The last few years have not made for comfortable reading for many BT investors. In November 2015, share price stood at £4.99. This was not a historical high, but it was a peak in recent memory. Since that point, share price has declined 56% after gains from EE remained elusive, the Openreach position was challenged and a disastrous entry into the content game. Under former-CEO Gavin Patterson, BT entered a slump.

That said, in January BT reported positive results, suggesting the restructuring process implemented over the last 12 months was setting the foundations for recovery. Jansen was entering a business which was in a reasonable position.

“BT welcomes its new CEO with foundations to build on, not a slate to wipe clean,” the Jefferies investor note states.

However, with Jansen’s first earnings call just weeks away, don’t expect too much insight on BT’s future strategy. With Ofcom’s Access Review still yet to see the light of day, it would be “illogical” for BT to make too much of a commitment in the near future.

Depending on the outcome of this review, there might be room for Openreach to consider premiums on FTTP, there might be demands to increase CAPEX, there might be a need to cut Dividend Per Share (DPS). There are too many maybe’s floating around the regulatory uncertainty created by government ambitions to fibre-up 15 million UK homes by 2025.

While there is a suggestion DPS growth might freeze or reverse, this could allow BT to redirect funds towards the CAPEX column at Openreach. This could assist the telco in creating a friendlier relationship with Ofcom, an outcome which would be beneficial for everyone involved.

Jefferies feels there are too many unknowns for the telco to make any concrete commitments moving forward, but in encouraging customers to Buy BT, there is seemingly a lot of confidence.

Verizon reworks the corporate jigsaw puzzle in the name of 5G

Verizon has unveiled a new corporate structure in an attempt to make a lean, mean, money-making machine at the dawn of the 5G era.

While many of these announcements are usually coupled with some form of job cuts, there doesn’t seem to be one in this case. We’ve been unable to locate the relevant forms on the Securities and Exchanges Commission website, though considering there have been numerous ‘streamlining’ initiatives already announced, it might be a case of fitting the business around the new headcount.

“This new structure reflects a clear strategy that starts with Verizon customers,” said CEO Hans Vestberg. “We’re building on our network transformation efforts and the Intelligent Edge architecture to deliver new customer experiences and optimize the growth opportunities we see as leaders in the 5G era. We’re focused on how our technology can benefit customers’ lives and society at large.”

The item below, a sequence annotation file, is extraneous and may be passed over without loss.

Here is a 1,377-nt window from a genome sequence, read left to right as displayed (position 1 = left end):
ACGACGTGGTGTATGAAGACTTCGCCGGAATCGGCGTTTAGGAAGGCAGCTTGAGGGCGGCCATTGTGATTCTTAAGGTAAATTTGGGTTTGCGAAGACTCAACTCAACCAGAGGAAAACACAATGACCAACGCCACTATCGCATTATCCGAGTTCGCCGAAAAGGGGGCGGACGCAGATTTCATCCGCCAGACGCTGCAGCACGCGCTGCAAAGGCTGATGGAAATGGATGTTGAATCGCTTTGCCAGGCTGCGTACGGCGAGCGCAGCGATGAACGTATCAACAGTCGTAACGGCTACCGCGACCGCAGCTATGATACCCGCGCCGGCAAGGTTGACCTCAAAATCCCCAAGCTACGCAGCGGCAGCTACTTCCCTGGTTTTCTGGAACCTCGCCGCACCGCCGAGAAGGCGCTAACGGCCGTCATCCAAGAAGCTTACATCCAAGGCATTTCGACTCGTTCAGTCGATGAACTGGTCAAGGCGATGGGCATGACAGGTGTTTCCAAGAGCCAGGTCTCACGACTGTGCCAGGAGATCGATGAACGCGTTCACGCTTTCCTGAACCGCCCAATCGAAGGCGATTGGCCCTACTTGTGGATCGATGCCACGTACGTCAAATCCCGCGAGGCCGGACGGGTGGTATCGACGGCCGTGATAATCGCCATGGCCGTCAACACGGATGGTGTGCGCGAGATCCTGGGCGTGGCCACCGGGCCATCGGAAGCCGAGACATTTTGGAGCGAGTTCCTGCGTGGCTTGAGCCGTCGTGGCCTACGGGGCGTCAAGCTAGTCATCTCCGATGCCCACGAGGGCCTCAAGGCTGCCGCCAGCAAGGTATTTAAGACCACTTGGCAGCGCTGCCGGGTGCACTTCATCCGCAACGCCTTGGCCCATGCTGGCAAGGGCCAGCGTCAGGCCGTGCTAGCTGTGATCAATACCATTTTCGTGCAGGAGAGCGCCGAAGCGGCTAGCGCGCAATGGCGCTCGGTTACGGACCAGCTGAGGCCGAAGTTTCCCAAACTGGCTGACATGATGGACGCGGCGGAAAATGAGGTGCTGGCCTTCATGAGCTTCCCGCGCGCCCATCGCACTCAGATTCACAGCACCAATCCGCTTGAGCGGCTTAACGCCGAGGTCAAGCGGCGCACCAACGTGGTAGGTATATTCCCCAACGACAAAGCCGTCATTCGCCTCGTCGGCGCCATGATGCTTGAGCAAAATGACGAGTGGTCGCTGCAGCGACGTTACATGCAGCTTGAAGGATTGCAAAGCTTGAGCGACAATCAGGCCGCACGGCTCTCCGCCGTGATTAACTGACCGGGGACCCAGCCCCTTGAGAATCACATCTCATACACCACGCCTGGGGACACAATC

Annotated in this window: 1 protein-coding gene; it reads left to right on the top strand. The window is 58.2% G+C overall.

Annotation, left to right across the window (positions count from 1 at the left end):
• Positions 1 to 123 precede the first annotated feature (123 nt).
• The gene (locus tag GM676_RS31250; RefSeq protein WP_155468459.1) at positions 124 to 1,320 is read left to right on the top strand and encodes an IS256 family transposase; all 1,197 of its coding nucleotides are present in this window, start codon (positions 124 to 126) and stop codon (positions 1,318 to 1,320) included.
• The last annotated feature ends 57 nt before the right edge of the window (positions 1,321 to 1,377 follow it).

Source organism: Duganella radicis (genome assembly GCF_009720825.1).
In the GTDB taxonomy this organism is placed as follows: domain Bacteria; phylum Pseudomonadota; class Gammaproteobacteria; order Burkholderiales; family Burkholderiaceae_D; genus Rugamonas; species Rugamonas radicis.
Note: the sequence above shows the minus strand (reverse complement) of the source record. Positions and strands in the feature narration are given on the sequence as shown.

The new Verizon business will be organized into three business functions (Consumer, business and Media), supported by a network and IT organization, and corporate-wide staff functions. The consumer group will feature both the wireless and the broadband business units, as well as wireless wholesale, led by Ronan Dunne, who is currently President of Verizon Wireless. The business unit will include the wireless and wireline enterprise, small and medium business, and government businesses, as well as wireline wholesale and Verizon Connect, the company’s telematics business, headed up by Tami Erwin, the current EVP of Wireless Operations. The media unit will essentially be the Oath business, with current CEO Guru Gowrappan in charge. Kyle Malady will lead the network and technology department, while there will no changes to the management team on the corporate side.

While job losses have been an unavoidable topic in the telco world over the last couple of years, Verizon made a pretty weighty announcement last month. In an effort to trim the number of lifers and dead-weight in the management layer, Verizon offered 44,000 staff a redundancy package of three weeks of severance pay for every year worked, though it is not entirely clear how many heads the telco want to count rolling out the front door.

As it stands, Verizon currently employs 153,000 people across its various markets, though this figure was as high as 183,400 in 2012. What is worth noting is that it would be unfair to point the finger of destruction at Verizon alone, the trend is clearly visible across an industry rocked by OTTs, and a North American market which has consistently and aggressively sought to undercut rivals.

With many telcos around the world attempting to take advantage of the convergence trend, perhaps this new structure will offer Verizon a leg-up. The launch of its 5G fixed wireless access business certainly gives the business something to talk about, though with both the consumer wireless and broadband units now on the same branch of the family tree, a more consolidated approach on products, tariffs and marketing can be taken. How this impacts the Verizon message remains to be seen, though an aggressive 5G assault is almost guaranteed with new devices promised over the next 12 months.

Research from RepeaterStore suggests only 41% of US consumers were aware 5G is just around the corner, and while the conversation for many telcos is now focusing on the enterprise side, in the US the 5G p*ssing contest appears to be circling the consumer. With such low consumer knowledge of 5G, the telcos will have to do a considerable marketing push to communicate the benefits of 5G.